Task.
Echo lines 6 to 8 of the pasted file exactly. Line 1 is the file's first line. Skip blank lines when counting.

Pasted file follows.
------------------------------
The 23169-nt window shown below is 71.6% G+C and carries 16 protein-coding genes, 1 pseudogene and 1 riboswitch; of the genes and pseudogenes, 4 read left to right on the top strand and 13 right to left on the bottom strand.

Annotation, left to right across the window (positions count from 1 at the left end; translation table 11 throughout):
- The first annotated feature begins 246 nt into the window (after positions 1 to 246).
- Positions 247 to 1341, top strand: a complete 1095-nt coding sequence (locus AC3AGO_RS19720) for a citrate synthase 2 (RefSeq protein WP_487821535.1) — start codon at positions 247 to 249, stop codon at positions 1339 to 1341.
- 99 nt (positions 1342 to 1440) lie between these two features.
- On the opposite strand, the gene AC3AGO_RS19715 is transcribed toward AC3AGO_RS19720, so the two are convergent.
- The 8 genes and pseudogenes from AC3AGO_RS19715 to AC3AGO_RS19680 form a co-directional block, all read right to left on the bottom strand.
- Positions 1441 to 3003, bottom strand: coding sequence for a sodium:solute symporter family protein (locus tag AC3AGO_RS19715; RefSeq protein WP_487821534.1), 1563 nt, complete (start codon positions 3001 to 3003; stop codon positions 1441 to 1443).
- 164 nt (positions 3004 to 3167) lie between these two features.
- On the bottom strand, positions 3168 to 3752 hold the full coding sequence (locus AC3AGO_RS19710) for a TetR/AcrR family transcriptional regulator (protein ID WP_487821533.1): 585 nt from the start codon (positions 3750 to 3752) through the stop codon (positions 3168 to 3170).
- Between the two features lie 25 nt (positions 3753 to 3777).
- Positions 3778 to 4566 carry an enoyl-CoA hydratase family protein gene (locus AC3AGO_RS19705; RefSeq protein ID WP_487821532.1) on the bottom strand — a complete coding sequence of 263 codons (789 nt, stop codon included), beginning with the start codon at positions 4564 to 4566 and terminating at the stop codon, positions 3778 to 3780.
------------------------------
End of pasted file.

- On the opposite strand, the gene AC3AGO_RS19715 is transcribed toward AC3AGO_RS19720, so the two are convergent.
- The 8 genes and pseudogenes from AC3AGO_RS19715 to AC3AGO_RS19680 form a co-directional block, all read right to left on the bottom strand.
- Positions 1441 to 3003, bottom strand: coding sequence for a sodium:solute symporter family protein (locus tag AC3AGO_RS19715; RefSeq protein WP_487821534.1), 1563 nt, complete (start codon positions 3001 to 3003; stop codon positions 1441 to 1443).